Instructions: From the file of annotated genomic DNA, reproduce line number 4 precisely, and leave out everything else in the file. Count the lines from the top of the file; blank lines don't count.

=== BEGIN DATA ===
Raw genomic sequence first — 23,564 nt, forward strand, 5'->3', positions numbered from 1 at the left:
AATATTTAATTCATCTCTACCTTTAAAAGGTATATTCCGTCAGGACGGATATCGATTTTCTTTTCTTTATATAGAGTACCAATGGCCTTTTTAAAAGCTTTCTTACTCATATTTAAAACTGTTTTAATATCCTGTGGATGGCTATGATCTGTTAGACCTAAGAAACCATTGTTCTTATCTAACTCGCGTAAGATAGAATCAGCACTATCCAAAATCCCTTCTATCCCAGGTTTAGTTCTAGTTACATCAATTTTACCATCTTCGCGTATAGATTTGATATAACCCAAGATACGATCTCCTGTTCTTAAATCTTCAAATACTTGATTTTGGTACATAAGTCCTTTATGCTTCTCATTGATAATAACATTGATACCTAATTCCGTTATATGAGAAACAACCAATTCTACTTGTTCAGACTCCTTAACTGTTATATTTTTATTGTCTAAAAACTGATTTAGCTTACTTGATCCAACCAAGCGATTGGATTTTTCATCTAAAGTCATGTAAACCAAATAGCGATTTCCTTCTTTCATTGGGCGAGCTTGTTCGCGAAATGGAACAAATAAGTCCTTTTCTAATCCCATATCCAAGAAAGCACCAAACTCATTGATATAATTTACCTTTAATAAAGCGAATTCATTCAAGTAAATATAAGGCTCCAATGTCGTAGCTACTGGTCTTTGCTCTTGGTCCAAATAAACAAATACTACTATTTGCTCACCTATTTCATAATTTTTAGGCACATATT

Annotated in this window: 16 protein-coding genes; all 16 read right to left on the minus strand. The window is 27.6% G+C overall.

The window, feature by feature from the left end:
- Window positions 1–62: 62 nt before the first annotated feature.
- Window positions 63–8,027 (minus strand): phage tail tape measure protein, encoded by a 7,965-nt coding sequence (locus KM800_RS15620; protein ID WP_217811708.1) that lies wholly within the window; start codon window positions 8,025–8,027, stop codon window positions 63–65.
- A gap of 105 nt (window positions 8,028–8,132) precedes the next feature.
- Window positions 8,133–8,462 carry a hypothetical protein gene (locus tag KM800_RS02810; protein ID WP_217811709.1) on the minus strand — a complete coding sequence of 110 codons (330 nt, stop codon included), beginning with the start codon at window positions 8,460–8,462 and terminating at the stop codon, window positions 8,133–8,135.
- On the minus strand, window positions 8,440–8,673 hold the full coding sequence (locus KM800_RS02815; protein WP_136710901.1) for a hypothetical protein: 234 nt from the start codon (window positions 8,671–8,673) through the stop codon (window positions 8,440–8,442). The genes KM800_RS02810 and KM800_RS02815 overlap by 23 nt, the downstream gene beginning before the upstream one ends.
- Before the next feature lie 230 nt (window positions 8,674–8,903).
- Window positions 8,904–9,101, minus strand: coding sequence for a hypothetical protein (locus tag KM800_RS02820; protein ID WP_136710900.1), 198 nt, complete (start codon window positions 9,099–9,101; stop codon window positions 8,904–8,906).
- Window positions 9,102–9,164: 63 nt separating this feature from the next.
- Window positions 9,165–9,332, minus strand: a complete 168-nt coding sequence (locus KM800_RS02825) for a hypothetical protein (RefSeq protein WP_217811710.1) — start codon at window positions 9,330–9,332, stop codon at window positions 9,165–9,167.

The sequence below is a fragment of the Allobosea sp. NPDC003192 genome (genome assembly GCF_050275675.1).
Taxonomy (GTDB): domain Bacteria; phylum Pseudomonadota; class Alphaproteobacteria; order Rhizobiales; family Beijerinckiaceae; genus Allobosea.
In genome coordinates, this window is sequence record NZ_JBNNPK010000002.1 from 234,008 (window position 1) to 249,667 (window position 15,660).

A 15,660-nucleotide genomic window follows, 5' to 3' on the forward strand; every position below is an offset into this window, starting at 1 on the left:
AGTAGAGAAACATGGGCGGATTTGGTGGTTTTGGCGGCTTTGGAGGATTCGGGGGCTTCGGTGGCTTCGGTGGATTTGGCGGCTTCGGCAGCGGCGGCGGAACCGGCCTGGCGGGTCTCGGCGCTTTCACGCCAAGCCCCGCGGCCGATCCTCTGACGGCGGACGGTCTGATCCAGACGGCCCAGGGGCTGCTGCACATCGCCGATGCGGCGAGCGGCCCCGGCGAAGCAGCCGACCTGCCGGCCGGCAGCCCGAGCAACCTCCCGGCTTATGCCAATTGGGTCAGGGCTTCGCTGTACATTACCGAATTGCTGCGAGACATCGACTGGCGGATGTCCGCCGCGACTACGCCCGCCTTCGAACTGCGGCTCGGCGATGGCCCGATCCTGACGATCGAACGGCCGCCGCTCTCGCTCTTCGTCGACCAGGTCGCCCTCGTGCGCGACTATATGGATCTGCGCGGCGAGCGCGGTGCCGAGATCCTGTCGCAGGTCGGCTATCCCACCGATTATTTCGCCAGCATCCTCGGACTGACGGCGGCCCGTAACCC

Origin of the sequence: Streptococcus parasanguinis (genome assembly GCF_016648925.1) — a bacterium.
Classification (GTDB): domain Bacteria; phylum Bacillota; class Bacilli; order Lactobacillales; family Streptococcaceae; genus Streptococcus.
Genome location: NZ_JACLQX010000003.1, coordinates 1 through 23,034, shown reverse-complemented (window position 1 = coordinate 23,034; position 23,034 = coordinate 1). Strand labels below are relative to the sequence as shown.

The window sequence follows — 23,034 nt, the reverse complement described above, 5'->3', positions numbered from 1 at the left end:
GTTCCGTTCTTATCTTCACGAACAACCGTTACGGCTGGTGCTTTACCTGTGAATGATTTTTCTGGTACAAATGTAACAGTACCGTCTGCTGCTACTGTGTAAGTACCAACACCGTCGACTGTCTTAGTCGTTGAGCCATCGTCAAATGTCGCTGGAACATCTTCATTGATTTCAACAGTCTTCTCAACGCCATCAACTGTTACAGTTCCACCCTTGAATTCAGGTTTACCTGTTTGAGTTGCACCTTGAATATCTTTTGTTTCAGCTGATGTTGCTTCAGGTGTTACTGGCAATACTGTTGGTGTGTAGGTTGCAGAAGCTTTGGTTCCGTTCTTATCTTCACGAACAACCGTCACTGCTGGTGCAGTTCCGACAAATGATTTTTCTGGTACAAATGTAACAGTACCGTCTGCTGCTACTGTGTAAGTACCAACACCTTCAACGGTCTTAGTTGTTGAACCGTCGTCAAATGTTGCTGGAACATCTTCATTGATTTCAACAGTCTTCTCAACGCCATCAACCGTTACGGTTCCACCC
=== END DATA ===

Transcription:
The window, feature by feature from the left end: